Secrets of a $100 Million Student Housing Portfolio

Lynd Student Living recently launched with a $100 million portfolio.

San Antonio—In multifamily, student housing remains one of the most popular—and lucrative—real estate markets. This is certainly proving to be the case for Lynd Student Living, a division of Lynd, a national real estate firm located in Miami and San Antonio. In fact, the division was recently launched with a $100 million student housing portfolio.

A. David Lynd, president and CEO of Lynd, talks to MHN about the tricks of the trade for a successful student housing community.

MHN: How did you get involved with student housing?

Lynd: We’ve operated student housing for probably about 10 years. Our first purchase was in Denton, Texas, in the University of North Texas campus area. It was just a timely purchase at the time, so we kind of got into student housing by default.

After getting our feet wet with that acquisition and really understanding multifamily or student housing, we started saying, “Hey, there’s really a lot of benefits to student housing if you know what you’re doing.” It’s a specialized business, the margin for error is a lot more slim and if you miss a leasing season or hurt your reputation, every year you’re pitching a new consumer group because there’s new college kids coming in, and so you have to continue to sell your brand every year. So we saw the space, we liked the opportunity, we liked the fact that the need to go to college and have a college degree is just a necessary thing in today’s world to compete.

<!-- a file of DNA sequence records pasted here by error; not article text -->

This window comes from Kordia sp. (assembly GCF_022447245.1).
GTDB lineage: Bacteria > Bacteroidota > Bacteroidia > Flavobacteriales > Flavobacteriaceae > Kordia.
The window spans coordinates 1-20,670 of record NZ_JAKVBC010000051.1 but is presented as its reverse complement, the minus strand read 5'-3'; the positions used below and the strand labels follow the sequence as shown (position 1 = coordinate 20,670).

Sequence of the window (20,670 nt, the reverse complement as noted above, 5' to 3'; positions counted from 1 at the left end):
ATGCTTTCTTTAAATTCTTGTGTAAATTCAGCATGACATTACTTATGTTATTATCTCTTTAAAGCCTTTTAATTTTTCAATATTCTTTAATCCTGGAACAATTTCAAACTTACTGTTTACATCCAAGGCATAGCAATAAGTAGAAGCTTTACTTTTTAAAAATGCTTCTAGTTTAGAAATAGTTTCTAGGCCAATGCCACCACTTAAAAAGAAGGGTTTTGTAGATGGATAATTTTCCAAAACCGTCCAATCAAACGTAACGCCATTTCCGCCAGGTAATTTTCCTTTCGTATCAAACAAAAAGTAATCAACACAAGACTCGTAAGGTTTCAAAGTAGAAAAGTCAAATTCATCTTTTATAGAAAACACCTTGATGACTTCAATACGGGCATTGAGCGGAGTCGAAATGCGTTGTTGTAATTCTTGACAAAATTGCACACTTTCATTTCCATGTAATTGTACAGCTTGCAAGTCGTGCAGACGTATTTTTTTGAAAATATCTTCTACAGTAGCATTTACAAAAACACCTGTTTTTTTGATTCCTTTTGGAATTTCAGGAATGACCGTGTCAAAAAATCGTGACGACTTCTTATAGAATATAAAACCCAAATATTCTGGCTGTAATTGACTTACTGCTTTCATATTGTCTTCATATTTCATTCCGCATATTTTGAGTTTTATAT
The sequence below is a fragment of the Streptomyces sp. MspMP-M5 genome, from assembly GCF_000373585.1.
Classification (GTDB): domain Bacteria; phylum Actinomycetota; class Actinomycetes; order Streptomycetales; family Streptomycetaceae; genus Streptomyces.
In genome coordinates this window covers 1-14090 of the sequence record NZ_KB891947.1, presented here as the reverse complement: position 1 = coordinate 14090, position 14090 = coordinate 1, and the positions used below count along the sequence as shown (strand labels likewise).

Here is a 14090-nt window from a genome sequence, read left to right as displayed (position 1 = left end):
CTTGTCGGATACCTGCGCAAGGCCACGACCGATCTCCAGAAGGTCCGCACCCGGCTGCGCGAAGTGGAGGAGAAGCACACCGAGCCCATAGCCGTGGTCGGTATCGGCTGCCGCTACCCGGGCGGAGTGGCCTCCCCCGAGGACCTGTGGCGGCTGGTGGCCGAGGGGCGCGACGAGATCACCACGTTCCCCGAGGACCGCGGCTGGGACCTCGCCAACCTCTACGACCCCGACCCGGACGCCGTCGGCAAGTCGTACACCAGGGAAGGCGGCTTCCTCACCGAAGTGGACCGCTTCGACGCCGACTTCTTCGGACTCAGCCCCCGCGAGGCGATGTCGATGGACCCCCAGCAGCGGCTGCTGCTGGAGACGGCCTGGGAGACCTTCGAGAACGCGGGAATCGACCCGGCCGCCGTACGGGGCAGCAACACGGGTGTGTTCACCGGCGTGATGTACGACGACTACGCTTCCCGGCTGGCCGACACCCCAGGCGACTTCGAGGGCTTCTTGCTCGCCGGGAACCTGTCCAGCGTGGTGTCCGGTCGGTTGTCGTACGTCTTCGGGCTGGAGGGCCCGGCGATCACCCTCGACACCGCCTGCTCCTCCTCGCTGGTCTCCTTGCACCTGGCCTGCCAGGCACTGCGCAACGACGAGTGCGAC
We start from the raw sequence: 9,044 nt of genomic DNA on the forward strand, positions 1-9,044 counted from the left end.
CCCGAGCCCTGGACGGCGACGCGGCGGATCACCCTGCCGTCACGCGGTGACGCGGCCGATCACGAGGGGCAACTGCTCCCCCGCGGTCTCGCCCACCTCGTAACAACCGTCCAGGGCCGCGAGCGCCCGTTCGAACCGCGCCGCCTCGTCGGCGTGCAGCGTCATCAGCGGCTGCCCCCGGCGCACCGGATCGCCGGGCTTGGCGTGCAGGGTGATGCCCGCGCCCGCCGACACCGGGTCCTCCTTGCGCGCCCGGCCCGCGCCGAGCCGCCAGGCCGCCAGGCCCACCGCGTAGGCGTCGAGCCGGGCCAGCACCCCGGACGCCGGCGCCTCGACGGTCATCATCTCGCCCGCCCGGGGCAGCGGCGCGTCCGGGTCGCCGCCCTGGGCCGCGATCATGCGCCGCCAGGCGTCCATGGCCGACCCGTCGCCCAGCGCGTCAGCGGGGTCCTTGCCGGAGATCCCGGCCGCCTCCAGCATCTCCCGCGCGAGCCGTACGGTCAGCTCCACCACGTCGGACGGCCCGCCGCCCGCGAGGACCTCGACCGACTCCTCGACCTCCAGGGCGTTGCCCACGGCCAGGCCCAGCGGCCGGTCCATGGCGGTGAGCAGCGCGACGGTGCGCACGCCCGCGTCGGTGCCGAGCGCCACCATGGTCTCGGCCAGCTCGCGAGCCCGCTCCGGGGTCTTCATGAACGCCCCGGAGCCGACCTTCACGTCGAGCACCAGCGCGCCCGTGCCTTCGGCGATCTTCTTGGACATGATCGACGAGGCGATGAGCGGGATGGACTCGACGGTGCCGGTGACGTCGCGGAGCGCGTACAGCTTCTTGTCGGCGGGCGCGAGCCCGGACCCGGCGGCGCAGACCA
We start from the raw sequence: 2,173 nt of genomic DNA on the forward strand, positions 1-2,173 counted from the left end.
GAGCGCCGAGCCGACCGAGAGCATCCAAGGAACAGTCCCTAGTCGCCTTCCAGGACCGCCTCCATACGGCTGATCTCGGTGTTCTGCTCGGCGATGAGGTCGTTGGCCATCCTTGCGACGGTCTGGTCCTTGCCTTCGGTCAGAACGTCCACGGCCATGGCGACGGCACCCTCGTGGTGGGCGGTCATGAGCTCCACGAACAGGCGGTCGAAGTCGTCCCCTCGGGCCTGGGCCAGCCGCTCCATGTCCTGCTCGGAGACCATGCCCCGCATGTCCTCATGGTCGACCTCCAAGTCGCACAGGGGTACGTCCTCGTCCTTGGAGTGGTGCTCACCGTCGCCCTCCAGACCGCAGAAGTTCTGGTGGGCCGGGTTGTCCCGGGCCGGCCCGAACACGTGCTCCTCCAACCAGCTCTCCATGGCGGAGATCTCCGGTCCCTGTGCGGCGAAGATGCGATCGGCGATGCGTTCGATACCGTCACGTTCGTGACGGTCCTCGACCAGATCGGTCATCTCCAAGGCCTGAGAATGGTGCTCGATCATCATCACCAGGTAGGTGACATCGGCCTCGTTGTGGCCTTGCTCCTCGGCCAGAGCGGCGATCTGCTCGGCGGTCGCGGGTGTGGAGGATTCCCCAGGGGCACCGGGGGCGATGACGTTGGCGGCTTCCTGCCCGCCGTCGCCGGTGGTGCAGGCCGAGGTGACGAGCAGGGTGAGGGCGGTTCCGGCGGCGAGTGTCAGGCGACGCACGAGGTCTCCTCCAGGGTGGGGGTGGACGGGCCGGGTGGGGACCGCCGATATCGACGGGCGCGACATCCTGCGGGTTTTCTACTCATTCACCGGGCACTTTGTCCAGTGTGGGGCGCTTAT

Every major university continues to experience growth upon growth, so we liked the demographics behind student housing. With all the states facing budget issues, the last thing they’re going to be doing in the next several years is spending money on facilities, so they’re going to be looking to the private sector to provide housing options for students.

So we saw all these different aspects of student housing and liked the sector, and then as we were getting in the distressed note-buying space, we saw more and more and more distressed student housing deals. We just kept acquiring, and acquiring and acquiring, and at that point we got to roughly $100 million and 9,000+ beds. We said, “You know what, we really need to formalize this Lynd Student Living brand and get out there with it and start running it like the specialty business it is.” That was the decision to go ahead and create the Lynd Student Living division and to make a concerted effort to really grow in the space long term.

MHN: You just mentioned, “you have to continue to sell your brand.” How do you do that?